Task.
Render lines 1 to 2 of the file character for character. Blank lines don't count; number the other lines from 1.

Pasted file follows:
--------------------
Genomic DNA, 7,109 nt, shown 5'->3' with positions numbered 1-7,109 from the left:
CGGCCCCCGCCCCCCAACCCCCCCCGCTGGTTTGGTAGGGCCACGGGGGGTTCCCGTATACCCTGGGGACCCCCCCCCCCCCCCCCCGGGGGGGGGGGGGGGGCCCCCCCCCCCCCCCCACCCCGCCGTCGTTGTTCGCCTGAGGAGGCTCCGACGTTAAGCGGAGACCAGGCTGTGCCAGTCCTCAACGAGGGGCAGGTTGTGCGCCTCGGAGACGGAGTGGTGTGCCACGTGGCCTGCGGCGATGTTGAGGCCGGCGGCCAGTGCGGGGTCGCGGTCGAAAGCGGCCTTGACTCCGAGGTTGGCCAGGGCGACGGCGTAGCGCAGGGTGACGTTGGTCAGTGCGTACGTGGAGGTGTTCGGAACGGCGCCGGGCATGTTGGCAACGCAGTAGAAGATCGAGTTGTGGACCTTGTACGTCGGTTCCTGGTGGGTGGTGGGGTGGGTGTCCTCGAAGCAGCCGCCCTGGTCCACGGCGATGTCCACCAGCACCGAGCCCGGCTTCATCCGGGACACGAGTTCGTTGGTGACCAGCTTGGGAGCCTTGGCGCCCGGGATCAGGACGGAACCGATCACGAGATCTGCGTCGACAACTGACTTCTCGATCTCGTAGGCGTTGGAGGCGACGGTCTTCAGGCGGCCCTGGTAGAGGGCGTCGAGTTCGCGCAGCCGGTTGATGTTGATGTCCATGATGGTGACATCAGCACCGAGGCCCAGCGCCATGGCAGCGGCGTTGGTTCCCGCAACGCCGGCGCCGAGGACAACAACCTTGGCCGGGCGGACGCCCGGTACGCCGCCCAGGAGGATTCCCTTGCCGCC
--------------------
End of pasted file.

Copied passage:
Genomic DNA, 7,109 nt, shown 5'->3' with positions numbered 1-7,109 from the left:
CGGCCCCCGCCCCCCAACCCCCCCCGCTGGTTTGGTAGGGCCACGGGGGGTTCCCGTATACCCTGGGGACCCCCCCCCCCCCCCCCCGGGGGGGGGGGGGGGGCCCCCCCCCCCCCCCCACCCCGCCGTCGTTGTTCGCCTGAGGAGGCTCCGACGTTAAGCGGAGACCAGGCTGTGCCAGTCCTCAACGAGGGGCAGGTTGTGCGCCTCGGAGACGGAGTGGTGTGCCACGTGGCCTGCGGCGATGTTGAGGCCGGCGGCCAGTGCGGGGTCGCGGTCGAAAGCGGCCTTGACTCCGAGGTTGGCCAGGGCGACGGCGTAGCGCAGGGTGACGTTGGTCAGTGCGTACGTGGAGGTGTTCGGAACGGCGCCGGGCATGTTGGCAACGCAGTAGAAGATCGAGTTGTGGACCTTGTACGTCGGTTCCTGGTGGGTGGTGGGGTGGGTGTCCTCGAAGCAGCCGCCCTGGTCCACGGCGATGTCCACCAGCACCGAGCCCGGCTTCATCCGGGACACGAGTTCGTTGGTGACCAGCTTGGGAGCCTTGGCGCCCGGGATCAGGACGGAACCGATCACGAGATCTGCGTCGACAACTGACTTCTCGATCTCGTAGGCGTTGGAGGCGACGGTCTTCAGGCGGCCCTGGTAGAGGGCGTCGAGTTCGCGCAGCCGGTTGATGTTGATGTCCATGATGGTGACATCAGCACCGAGGCCCAGCGCCATGGCAGCGGCGTTGGTTCCCGCAACGCCGGCGCCGAGGACAACAACCTTGGCCGGGCGGACGCCCGGTACGCCGCCCAGGAGGATTCCCTTGCCGCC